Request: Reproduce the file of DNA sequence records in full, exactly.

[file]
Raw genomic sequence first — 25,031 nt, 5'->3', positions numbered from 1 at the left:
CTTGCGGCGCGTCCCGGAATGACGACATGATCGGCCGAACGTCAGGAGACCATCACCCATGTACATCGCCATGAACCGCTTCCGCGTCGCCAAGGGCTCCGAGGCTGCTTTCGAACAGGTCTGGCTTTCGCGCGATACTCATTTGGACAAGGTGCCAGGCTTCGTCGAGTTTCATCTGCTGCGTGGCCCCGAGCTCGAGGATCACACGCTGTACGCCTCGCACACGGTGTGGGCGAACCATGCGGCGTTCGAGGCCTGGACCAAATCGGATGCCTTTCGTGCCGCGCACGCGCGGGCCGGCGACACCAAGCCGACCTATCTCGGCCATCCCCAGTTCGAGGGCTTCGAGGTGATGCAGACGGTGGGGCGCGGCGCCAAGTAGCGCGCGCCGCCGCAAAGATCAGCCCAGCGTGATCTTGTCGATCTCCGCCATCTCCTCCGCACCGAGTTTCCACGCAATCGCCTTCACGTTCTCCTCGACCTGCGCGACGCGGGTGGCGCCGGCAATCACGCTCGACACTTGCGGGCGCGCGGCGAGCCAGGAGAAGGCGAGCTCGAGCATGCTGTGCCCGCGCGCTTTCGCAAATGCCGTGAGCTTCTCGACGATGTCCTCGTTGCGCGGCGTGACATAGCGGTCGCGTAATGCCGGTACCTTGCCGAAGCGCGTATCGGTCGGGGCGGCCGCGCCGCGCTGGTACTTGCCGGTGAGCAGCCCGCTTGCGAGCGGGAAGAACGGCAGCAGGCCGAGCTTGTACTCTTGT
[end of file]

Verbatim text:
Raw genomic sequence first — 25,031 nt, 5'->3', positions numbered from 1 at the left:
CTTGCGGCGCGTCCCGGAATGACGACATGATCGGCCGAACGTCAGGAGACCATCACCCATGTACATCGCCATGAACCGCTTCCGCGTCGCCAAGGGCTCCGAGGCTGCTTTCGAACAGGTCTGGCTTTCGCGCGATACTCATTTGGACAAGGTGCCAGGCTTCGTCGAGTTTCATCTGCTGCGTGGCCCCGAGCTCGAGGATCACACGCTGTACGCCTCGCACACGGTGTGGGCGAACCATGCGGCGTTCGAGGCCTGGACCAAATCGGATGCCTTTCGTGCCGCGCACGCGCGGGCCGGCGACACCAAGCCGACCTATCTCGGCCATCCCCAGTTCGAGGGCTTCGAGGTGATGCAGACGGTGGGGCGCGGCGCCAAGTAGCGCGCGCCGCCGCAAAGATCAGCCCAGCGTGATCTTGTCGATCTCCGCCATCTCCTCCGCACCGAGTTTCCACGCAATCGCCTTCACGTTCTCCTCGACCTGCGCGACGCGGGTGGCGCCGGCAATCACGCTCGACACTTGCGGGCGCGCGGCGAGCCAGGAGAAGGCGAGCTCGAGCATGCTGTGCCCGCGCGCTTTCGCAAATGCCGTGAGCTTCTCGACGATGTCCTCGTTGCGCGGCGTGACATAGCGGTCGCGTAATGCCGGTACCTTGCCGAAGCGCGTATCGGTCGGGGCGGCCGCGCCGCGCTGGTACTTGCCGGTGAGCAGCCCGCTTGCGAGCGGGAAGAACGGCAGCAGGCCGAGCTTGTACTCTTGT